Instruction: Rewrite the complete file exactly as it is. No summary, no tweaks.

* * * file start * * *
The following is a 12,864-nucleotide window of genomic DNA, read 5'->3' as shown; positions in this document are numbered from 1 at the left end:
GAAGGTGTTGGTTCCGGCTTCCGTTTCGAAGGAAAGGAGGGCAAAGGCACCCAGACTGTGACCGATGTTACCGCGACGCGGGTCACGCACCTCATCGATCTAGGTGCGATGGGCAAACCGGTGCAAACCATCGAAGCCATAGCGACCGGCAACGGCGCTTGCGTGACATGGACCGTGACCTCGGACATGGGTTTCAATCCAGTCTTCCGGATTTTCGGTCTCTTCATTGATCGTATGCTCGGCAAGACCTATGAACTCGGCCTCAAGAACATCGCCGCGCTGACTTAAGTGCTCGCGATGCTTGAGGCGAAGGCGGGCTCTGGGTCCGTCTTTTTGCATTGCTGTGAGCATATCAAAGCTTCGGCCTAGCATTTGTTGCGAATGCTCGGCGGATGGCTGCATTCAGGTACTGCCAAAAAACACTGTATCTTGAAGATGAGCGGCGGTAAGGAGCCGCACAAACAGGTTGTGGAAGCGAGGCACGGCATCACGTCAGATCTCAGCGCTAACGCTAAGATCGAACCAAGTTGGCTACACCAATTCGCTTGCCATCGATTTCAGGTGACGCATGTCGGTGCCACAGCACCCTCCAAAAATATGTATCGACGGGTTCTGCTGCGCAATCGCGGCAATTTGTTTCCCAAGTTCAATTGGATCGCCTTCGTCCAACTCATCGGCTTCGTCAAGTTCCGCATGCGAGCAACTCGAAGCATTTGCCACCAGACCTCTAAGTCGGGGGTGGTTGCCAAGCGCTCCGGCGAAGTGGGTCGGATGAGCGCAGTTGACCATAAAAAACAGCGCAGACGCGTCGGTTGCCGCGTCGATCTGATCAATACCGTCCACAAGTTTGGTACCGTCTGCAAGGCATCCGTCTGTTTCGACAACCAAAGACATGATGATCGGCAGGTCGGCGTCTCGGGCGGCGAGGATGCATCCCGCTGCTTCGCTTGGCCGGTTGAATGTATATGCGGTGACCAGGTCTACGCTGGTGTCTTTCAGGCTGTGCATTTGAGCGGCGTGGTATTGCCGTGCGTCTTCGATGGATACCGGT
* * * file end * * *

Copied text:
The following is a 12,864-nucleotide window of genomic DNA, read 5'->3' as shown; positions in this document are numbered from 1 at the left end:
GAAGGTGTTGGTTCCGGCTTCCGTTTCGAAGGAAAGGAGGGCAAAGGCACCCAGACTGTGACCGATGTTACCGCGACGCGGGTCACGCACCTCATCGATCTAGGTGCGATGGGCAAACCGGTGCAAACCATCGAAGCCATAGCGACCGGCAACGGCGCTTGCGTGACATGGACCGTGACCTCGGACATGGGTTTCAATCCAGTCTTCCGGATTTTCGGTCTCTTCATTGATCGTATGCTCGGCAAGACCTATGAACTCGGCCTCAAGAACATCGCCGCGCTGACTTAAGTGCTCGCGATGCTTGAGGCGAAGGCGGGCTCTGGGTCCGTCTTTTTGCATTGCTGTGAGCATATCAAAGCTTCGGCCTAGCATTTGTTGCGAATGCTCGGCGGATGGCTGCATTCAGGTACTGCCAAAAAACACTGTATCTTGAAGATGAGCGGCGGTAAGGAGCCGCACAAACAGGTTGTGGAAGCGAGGCACGGCATCACGTCAGATCTCAGCGCTAACGCTAAGATCGAACCAAGTTGGCTACACCAATTCGCTTGCCATCGATTTCAGGTGACGCATGTCGGTGCCACAGCACCCTCCAAAAATATGTATCGACGGGTTCTGCTGCGCAATCGCGGCAATTTGTTTCCCAAGTTCAATTGGATCGCCTTCGTCCAACTCATCGGCTTCGTCAAGTTCCGCATGCGAGCAACTCGAAGCATTTGCCACCAGACCTCTAAGTCGGGGGTGGTTGCCAAGCGCTCCGGCGAAGTGGGTCGGATGAGCGCAGTTGACCATAAAAAACAGCGCAGACGCGTCGGTTGCCGCGTCGATCTGATCAATACCGTCCACAAGTTTGGTACCGTCTGCAAGGCATCCGTCTGTTTCGACAACCAAAGACATGATGATCGGCAGGTCGGCGTCTCGGGCGGCGAGGATGCATCCCGCTGCTTCGCTTGGCCGGTTGAATGTATATGCGGTGACCAGGTCTACGCTGGTGTCTTTCAGGCTGTGCATTTGAGCGGCGTGGTATTGCCGTGCGTCTTCGATGGATACCGGT